Mark Wagoner is a 1977 RCC commercial photography graduate; his class was the first to go on internships, which Mark found to be influential in his career. He went to Alderman Studios where he worked with some film productions. He has always enjoyed working with movies along with the still picture.
Reminiscing about his experience of going through the program. “I would say as a student that my full attention was on photography… But people like Jerry Howell and Bob Heist opened a larger world to me that helped me have a point of view that looks at the larger world. The effect was to teach me how to learn and not just do enough to get by.”
Mark is still involved with the photography program, “I made connections with students but also instructors that have made a big impact on my career, I ended up working on committees and serving as an advisor to the Photo Department.”
Mark has been involved on some really cool projects such as working in the Kingdom of Saudi Arabia in the 1980’s and series of portraits of North Carolina’s most influential women in the American Indian Community. He has found himself always pushing himself and finding new ways to reinvent himself and his photographic ability. “I would say a driving force for me is about being open to change, not assuming what you did last year will be okay or good enough…”
Story by Joshua Komer, Class of 2015
As part of the Fall Journalism class, the Photojournalism students interviewed and wrote a short profile story on a Randolph Community College Photography Program graduate. We will feature a new profile each month over the next year.
Photography program head Chuck Egerton and instructor Jay Capers visited Burk Uzzle at his Wilson, NC studio and home. Burk is a former member of Magnum Photos and photographer at Life Magazine.
Nearing 80, Uzzle is still working, producing photos.
Uzzle’s studio is a former downtown auto dealership, he is working to peel paint and plaster leaving a wonderful backdrop for his work.
And still likes to talk cameras. Most of his work is large format (8×10 cameras) “Digital is trying to protect me from myself, I don’t need it to,” he said as he talked about tonal range, “I have a light meter and know how to use it.” Even with his mirror less camera, he shoots manual exposure and focus with a Leica lens.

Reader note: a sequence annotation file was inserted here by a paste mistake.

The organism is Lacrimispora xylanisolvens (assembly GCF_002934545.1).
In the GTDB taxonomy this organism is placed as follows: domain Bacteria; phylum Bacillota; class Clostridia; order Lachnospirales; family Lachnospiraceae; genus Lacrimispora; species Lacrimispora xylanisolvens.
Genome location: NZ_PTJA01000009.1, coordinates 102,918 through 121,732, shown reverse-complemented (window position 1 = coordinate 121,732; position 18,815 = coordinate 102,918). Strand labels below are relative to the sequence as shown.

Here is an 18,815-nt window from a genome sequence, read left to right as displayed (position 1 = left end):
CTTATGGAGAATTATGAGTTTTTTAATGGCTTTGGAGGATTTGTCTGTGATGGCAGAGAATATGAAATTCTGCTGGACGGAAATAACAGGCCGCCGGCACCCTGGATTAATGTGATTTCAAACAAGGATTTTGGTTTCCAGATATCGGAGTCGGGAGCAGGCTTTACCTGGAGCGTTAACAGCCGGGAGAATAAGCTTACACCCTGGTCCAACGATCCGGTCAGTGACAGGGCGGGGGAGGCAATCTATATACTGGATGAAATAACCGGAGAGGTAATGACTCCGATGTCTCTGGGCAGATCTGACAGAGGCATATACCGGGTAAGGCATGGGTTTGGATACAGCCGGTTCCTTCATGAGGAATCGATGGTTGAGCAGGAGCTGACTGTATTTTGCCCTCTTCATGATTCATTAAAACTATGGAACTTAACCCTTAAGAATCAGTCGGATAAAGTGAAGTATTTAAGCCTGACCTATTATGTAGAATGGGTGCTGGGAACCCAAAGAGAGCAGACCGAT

We are planning to host a Jerry Howell lecture by Burk at RCC this Fall!
Photo by Joey Seawell
Joey Seawell graduated from Randolph Community College in 2004, majoring in the Commercial Photography concentration. Joey first found his interest in photography when he started taking pictures of his friends doing crazy tricks on their BMX bikes. When Joey attended the photography program, he interned at Widner Creative (now called the White Orange Productions) and at Exum Photo. Since Joey graduated, he has started a family, traveled many places, learned a lot about business and has photographed many, many people. He most recently traveled to Kauai, “It is the most amazing place I have ever seen. Truly magical.” Joey mainly focuses on lifestyle advertising projects and shoots with small dslr cameras and medium format cameras to capture still projects. For motion projects, he uses dslr cameras and also cinema cameras. His favorite projects so far have been his travel and southern culture projects. “I love meeting new people and documenting the culture around my home in the south.” Joey’s most challenging experience has been saying no to a job, sometimes a certain job just doesn’t work with everyone, even when it is really hard to walk away from it. Every day the list of things he would like to accomplish grows and grows. “I feel that I am on the right track. The dream was to graduate and make a living with my camera; so far I’m living the dream.”
Story by Zoe Zielinski, Class of 2015
As part of the Journalism class the Photojournalism students are required to take, the students interviewed and wrote a short profile story on a Randolph Community College Photography Program graduate. We will feature a new profile each month over the next year.
Editorial Illustration by RCC Photo student Cate Gordon
Photojournalism I students were assigned to create an illustration to accompany a story on overworked students using the following story line. “According to guidelines endorsed by the National Education Association (NEA), a student should be assigned no more than 10 minutes per grade level per night. For example, a first grader should only have 10 minutes of homework, a second grader, 20 minutes, and so on. This means that a student in seventh grade should have no more than 70 minutes of work each night. Yet this is often doubled, sometimes even tripled!”
Learning to use symbols for words and creating an image that did not confuse a viewer if the image is a documentary picture or an illustration were key components of the assignment.
Cate created this week’s Photo of the Week, all in camera, in one frame, using only one light.